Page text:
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Decadent desserts with vanilla bean paste

We recently added organic vanilla bean paste to the ever growing list of products we carry at the shop.   Being a somewhat unique item, I thought it would be fun to explore what  exactly this dark sticky paste is and how home cooks and chefs can use it to enhance the dishes they make.

What is vanilla paste?  Many people, myself included, get a strange picture in their head when introduced to the concept.  For me, it was a solid paste that might be sold in squeeze bottles, like you see ginger or garlic sold in.  Others may reflect back to their kindergarten days and the craft paste they used and probably sampled when creating fanciful art projects.  The actuality is something that resembles a thick maple syrup or molasses.  The process to make vanilla paste involves grinding whole vanilla beans and allowing them to dry cure.  They are then added to vanilla extract. Sugar and a natural thickener are added to finish the process.  You are left with a very strong, almost piquant syrup that is specked with vanilla seeds and pods.

In the above image you can just see the specks of vanilla that give the paste it’s dark color.

Vanilla paste is a great substitute for vanilla extract or vanilla beans in recipes.  Chefs often turn to vanilla paste as an alternative to using beans as a convenience, but it also imparts its own unique and rich flavor.  A general rule of thumb would be to use paste and extract on 1:1 basis or 1 tablespoon of paste is equivalent to 1 vanilla bean.

Hmmmm what could we cook with it?  Well the options are fairly endless but I think a great way to highlight this powerful paste would be to use it in creme anglaise.  The nice thing with the paste is that you will have the black specks, which wouldn’t be the case if you used extract or steeped a bean in cream.  So here we go….

Creme Anglaise with Vanilla Bean Paste

1 cup heavy cream
3 tsp vanilla paste (preferably organic)
4 egg yolks
1/3 cup sugar
Combine the egg yolks and the sugar and whisk until smooth.  Heat the cream until just bubbling on the edges.  Now you want to temper the cream and the egg mixture.  This is done by taking a small amount (1/2 or less) of the warm cream and whisking it together with the egg mixture.  You then want to add a portion of the now combined mixture into the cream and then back again ,whisking constantly until both are combined.   Now continue to cook the combined sauce until it coats the back of spoon or you feel it is sufficiently combined.  It’s ok, trust yourself, really, you can do this.  Once complete you will now pour the sauce through a mesh strainer.  This will remove any unsightly solids that may have formed.  Now add your vanilla paste and chill until you are ready to top your favorite dessert or just some fresh raspberries.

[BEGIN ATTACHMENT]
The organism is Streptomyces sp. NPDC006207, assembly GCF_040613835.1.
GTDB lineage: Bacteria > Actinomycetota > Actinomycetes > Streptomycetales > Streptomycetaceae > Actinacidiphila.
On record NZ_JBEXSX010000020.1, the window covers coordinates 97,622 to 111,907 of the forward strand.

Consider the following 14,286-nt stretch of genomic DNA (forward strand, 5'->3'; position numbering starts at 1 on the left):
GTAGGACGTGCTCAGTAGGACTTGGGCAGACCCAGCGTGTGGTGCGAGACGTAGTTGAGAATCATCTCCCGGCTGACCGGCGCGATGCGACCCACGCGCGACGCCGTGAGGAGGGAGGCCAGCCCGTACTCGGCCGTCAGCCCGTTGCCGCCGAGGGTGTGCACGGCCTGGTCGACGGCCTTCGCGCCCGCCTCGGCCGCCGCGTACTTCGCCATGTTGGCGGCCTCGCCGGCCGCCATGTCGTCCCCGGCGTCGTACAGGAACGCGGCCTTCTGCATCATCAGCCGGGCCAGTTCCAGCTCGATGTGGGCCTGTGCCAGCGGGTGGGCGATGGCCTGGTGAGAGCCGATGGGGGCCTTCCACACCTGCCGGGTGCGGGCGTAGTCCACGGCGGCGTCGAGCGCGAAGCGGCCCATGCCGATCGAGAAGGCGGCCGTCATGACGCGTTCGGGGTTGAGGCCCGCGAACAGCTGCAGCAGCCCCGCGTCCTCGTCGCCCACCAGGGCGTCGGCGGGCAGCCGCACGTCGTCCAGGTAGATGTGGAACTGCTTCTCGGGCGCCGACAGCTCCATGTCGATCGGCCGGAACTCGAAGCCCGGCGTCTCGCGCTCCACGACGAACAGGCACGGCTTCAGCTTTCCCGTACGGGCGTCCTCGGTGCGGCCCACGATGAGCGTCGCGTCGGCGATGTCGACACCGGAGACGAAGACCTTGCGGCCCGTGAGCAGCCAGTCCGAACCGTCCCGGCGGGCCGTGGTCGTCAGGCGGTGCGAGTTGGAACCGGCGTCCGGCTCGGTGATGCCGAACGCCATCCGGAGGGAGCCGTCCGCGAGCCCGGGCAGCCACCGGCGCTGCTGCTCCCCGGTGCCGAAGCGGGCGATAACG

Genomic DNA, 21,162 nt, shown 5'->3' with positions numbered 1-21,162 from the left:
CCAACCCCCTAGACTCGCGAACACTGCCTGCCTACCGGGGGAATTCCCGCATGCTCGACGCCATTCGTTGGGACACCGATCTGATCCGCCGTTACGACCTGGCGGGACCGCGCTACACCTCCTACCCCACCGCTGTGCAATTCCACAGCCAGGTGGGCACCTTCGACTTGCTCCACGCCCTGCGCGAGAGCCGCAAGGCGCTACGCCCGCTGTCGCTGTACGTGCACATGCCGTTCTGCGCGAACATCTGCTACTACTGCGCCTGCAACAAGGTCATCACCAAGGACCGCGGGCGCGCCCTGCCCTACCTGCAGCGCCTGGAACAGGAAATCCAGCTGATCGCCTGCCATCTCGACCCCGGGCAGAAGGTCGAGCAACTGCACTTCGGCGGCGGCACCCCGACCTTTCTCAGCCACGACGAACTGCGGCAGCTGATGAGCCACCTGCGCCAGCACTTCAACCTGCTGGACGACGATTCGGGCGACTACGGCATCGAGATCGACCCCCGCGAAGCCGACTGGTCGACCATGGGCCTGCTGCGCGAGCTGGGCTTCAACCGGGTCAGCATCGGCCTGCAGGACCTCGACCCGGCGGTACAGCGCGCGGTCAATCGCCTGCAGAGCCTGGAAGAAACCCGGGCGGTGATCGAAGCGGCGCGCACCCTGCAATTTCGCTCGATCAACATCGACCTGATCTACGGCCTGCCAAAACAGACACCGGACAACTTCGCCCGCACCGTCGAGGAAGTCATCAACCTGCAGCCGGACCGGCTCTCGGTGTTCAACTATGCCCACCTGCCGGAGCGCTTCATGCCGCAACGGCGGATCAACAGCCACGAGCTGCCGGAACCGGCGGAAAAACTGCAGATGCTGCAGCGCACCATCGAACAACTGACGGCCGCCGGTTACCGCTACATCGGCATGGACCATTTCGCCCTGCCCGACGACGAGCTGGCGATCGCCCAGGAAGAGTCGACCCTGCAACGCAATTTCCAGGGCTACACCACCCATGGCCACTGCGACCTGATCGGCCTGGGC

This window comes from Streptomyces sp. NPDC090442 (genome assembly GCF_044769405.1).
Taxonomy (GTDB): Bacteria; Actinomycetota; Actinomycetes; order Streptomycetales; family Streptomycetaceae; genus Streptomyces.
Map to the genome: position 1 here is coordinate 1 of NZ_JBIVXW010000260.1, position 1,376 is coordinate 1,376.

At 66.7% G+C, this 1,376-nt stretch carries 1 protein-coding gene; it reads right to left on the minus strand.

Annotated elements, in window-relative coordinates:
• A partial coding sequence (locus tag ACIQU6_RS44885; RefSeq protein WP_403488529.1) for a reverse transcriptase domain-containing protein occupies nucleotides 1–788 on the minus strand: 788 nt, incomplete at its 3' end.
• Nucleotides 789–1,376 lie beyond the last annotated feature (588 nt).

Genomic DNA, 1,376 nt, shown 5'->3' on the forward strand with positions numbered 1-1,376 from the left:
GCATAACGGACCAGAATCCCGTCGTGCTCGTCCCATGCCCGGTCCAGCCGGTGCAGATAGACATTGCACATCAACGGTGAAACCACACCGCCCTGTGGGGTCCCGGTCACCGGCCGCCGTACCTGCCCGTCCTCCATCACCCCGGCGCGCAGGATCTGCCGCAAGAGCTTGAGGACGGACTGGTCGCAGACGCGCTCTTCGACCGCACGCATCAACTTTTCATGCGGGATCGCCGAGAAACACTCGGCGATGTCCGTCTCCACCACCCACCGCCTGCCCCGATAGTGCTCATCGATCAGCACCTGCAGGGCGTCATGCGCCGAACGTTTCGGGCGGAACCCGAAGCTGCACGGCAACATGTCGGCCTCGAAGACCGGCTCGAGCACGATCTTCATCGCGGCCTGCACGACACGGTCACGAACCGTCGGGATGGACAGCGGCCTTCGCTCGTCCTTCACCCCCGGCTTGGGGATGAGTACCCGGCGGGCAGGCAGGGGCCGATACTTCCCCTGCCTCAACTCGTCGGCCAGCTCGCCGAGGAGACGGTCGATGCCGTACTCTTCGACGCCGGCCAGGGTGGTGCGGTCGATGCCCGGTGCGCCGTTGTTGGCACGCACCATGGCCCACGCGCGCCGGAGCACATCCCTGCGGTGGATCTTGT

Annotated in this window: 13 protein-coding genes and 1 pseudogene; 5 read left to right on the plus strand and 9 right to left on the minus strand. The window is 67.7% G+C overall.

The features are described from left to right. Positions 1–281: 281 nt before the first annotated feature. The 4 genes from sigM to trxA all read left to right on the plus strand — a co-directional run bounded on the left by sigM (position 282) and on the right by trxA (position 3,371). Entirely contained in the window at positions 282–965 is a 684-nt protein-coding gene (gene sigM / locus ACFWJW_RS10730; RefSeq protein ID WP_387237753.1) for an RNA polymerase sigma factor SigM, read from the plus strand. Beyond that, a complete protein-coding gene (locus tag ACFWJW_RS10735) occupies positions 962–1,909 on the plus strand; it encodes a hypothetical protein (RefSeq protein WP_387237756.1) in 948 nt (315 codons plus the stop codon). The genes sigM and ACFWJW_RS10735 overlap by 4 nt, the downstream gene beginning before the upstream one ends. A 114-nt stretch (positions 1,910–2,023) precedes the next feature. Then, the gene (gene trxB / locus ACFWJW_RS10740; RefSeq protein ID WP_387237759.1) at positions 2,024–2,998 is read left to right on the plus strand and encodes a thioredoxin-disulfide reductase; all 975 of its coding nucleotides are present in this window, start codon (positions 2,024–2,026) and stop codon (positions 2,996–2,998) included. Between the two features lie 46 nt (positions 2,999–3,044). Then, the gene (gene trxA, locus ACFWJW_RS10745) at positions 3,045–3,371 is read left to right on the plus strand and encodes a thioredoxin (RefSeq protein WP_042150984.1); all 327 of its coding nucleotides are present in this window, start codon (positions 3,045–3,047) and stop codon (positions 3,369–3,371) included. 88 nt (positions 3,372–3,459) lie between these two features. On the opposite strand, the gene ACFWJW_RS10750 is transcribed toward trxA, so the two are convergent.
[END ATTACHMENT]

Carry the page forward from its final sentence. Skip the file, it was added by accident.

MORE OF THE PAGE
So there you have it, an introduction to the wonderful and deeply delicious vanilla paste.  Pinch Spice Market is proud to offer an all organic vanilla paste in 2 oz. containers for $11.50.  Come on in and check it out.


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Delicious breakfast for those on tight budget

The Sparrow here….I hope this is one of many posts.  Poor Sparrow is on a very tight budget these days.  I love to eat delicious food, but recently have found that difficult given my meager means.  This is where the good fellows at Pinch Spice Market come in.   Recently I tasked them to help with my morning meal.  I was looking for something that I could eat everyday, was easy to prepare, allowed for some variance, and cost me very little.  So here is what Shoebocks and Mike came up with.

Oatmeal in a Rice Cooker

Knowing that the Sparrow isn’t the most talented cook in the world, and that the Sparrow needed things to be kept simple, they developed a recipe that could be made in a rice cooker.  These days most of the things that I cook are done this way, so it seemed perfect to me.  Here is the method that they gave to the sparrow.

Measure 1 cup of steel cut oats into the bowl of a rice cooker, add 3 cups of water add a pinch of salt.  Allow this to soak overnight in the rice cooker. Turn on the rice cooker for a normal cooking cycle when you wake up.  Cooking time varies by rice cooker but it should take about 30 minutes.  When complete add some brown sugar to taste, and a round tea spoon of Garam Masala.